The following are a few Study Bibles any of which I would recommend.

The NIV Study Bible by Zondervan is one I have reviewed myself, and it is a good one, both from the standpoint of easy to read and having an abundance of good notes. It is made for beginners and fairly middle of the road theologically.

The Scofield Study Bible was an old and trusted source for many conservatives in the past. There is a newer version, and also a Scofield III version today. The Scofield III is available in some newer translations, such as NKJV, NIV, NASB, and Holman translations.

The Reformation Study Bible: English Standard Version by R.C. Sproul and Keith Mathison is likely to be a good one. I haven't reviewed it, but I have read some of Sproul's other work, and it is good.

The Holman Illustrated Study Bible: Holman Christian Standard Bible has had several good reviews. I have seen some other Holman Bible products and they are good, so I would trust this one also.

It is important to note that any study reference is going to have their own slant as to the interpretation of some particular doctrine. The ones above are fairly middle of the road, from a Baptist point of view.

UPDATE: A friend pointed out to me that I didn't discuss "Life Applications Study Bibles," and she is correct. I have not yet really looked at any Bibles in this catagory and don't know much about them. I may look into them in the future, especially if someone leaves a comment asking me to look into them.

Friday, January 11, 2008

Versions or Translations of the Bible

I often hear two related questions regarding different translations of the Bible. One is why are there so many versions, and the other is which one is the best to use. Entire books have been written on the subject, so I won't go into detail here, and anyone who reads this can ask questions by way of the comments.

The first question is mostly a misunderstanding. The Bible has been translated into English by several different groups of scholars over the years, mostly because English continues to evolve. It is a little like translating it into different (but similar) languages. There is, of course, some differences in how the text is represented. Some of these scholars wanted to make it more reliable for study, and some wanted to make it more appealing to less scholarly readers. Hence, it is more correct to say these are different translations, than different "versions."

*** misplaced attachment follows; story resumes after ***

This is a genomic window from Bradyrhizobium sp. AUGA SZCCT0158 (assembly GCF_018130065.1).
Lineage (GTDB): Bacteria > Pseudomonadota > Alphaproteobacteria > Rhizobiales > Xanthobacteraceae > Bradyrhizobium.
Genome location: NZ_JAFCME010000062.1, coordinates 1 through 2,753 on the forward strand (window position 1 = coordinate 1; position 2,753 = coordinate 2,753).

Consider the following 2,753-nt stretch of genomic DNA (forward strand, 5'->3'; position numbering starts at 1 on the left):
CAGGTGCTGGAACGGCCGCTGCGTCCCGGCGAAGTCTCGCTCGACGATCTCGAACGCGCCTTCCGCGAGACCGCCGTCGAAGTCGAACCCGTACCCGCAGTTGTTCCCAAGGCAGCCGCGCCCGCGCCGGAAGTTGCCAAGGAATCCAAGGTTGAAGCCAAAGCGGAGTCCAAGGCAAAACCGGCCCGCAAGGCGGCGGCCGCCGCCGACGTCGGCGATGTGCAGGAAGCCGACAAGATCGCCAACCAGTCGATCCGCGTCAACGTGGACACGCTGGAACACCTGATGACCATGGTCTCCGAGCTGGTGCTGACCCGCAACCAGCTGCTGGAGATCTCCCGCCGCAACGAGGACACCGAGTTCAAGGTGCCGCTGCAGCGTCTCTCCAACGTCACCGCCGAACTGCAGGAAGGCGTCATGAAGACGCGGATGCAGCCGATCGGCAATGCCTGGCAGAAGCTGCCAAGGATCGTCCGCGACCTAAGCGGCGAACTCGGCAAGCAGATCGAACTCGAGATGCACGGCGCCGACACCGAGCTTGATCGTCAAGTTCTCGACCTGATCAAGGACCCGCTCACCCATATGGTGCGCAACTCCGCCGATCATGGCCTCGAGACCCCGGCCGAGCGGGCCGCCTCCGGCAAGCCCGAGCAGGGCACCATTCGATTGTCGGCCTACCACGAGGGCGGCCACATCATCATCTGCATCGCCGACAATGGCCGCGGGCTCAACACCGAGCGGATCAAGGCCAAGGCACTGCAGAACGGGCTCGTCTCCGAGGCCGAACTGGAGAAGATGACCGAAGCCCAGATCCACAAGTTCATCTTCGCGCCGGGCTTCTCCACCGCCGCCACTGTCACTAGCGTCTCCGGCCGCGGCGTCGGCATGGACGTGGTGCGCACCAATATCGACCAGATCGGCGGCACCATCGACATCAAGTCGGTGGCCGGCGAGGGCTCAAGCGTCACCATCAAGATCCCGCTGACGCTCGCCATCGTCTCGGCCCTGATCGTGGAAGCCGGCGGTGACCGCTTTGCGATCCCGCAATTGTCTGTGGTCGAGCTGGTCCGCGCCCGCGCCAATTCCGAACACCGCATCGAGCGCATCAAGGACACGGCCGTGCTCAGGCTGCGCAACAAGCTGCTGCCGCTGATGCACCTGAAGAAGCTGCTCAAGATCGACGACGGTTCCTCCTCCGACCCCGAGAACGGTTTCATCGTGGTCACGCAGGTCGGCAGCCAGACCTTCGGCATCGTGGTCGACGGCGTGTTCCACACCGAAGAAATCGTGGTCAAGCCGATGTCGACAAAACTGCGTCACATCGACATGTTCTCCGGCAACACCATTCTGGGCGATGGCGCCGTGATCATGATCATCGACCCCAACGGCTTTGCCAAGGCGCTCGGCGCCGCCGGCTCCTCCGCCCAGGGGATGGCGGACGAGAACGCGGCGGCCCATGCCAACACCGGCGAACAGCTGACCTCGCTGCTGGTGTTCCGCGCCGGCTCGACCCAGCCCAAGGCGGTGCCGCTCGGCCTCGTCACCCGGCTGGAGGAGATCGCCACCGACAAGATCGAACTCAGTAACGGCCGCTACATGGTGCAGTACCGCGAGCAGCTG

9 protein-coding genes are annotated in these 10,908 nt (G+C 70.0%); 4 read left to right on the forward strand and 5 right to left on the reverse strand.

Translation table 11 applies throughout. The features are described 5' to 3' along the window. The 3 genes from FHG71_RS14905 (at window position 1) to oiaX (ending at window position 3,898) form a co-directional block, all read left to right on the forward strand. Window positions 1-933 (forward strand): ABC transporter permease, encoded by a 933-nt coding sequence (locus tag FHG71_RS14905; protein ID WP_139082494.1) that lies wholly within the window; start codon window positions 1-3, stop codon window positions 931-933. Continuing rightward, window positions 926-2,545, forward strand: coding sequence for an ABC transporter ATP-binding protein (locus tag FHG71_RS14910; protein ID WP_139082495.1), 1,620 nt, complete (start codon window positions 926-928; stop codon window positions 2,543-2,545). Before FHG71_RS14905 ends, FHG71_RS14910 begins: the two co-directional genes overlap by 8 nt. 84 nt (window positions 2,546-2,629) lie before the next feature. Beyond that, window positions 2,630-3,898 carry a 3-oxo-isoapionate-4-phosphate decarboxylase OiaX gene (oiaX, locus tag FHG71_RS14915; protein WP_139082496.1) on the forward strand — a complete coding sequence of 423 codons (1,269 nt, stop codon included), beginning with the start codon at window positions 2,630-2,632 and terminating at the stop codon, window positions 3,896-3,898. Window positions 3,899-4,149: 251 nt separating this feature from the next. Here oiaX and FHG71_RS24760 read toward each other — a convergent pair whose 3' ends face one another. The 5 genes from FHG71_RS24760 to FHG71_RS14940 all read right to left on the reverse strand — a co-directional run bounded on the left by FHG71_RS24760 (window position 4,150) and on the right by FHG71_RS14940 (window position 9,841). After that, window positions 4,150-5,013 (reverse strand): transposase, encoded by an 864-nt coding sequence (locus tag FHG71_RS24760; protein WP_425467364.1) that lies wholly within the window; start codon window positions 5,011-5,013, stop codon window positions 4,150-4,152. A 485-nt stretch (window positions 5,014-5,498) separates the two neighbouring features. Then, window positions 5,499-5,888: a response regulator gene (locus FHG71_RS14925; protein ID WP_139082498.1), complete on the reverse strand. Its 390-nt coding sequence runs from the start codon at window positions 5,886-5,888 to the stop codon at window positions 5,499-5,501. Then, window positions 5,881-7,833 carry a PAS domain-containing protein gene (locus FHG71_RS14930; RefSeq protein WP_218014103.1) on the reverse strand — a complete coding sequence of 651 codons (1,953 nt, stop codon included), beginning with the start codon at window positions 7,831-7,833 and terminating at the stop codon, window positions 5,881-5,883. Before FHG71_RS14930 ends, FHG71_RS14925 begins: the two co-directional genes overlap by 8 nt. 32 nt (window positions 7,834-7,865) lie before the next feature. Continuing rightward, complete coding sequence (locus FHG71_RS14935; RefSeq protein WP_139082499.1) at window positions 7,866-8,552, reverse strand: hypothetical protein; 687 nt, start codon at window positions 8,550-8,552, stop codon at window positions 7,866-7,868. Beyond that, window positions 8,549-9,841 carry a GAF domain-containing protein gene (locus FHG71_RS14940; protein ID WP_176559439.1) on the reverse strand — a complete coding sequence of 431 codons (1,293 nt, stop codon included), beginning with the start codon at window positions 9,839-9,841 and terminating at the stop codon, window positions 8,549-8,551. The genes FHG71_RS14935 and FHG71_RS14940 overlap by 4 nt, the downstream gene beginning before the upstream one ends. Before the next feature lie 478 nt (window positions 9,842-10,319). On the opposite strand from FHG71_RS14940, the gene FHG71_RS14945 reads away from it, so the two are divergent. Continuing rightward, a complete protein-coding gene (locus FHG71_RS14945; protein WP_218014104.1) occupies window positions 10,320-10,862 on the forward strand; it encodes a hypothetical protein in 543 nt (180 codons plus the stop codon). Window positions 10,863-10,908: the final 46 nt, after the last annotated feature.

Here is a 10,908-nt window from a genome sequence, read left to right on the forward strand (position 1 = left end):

There are also, of course, some truly different Bibles. Bibles used by the Catholics and the Masons actually contain different added or subtracted passages. I am not addressing these, as I use only the Bible recognised by the Protestant, Baptist, Presbyterian, and Lutheran Churches. There are some additional writings (like the apocrypha and writings of Josephus) that others will encourage you to read, but for a beginner, these are more of a distraction than a help.
(I will write more on this subject later, if asked)

Michael Johnson maintains a list of Bible translations here:
In general, his assessment of these translations seem a little bit on the liberal side to me, but close enough to be useful.

There are basically three kinds of translations worth discussing.

First there is word for word translation. None of the translations listed below are perfectly word for word, but strive to be as close as possible, while still being readable. Ancient languages were so different in syntax and grammar from our own, that true word for word translation is difficult to achieve and would be next to impossible to read. The following are nearly word for word:

The King James Version (KJV) has an almost "cult" following that claims all others are a compromise. I don't subscribe to that thought, but the KJV is very accurate, and has some advantages for study, such as showing differences between "you" singular and "you" plural.

The New King James Version (NKJV), and the Webster Bible are both taken from the KJV, but use somewhat more modern words to make them more readable.

New American Standard Bible (NASB95, most recent, 1995 version is most recommended) is the one my Church keeps on hand. Accuracy is exceptional, and it is very easy for modern readers to read.

Holman Christian Standard Bible (HCSB). Of the four in this group, I haven't reviewed this one personally, but it comes with high recommendation from people I trust.

The second kind: Phrase by phrase or thought by thought translation provides much better readability, and if the Bible is to be read out loud to those who are not used to reading it for themselves, New International Version (NIV) is an excellent translation that is highly accurate. (see also my discussion on Study Bibles, will posted in a couple days). I have personally reviewed this translation and recommend it.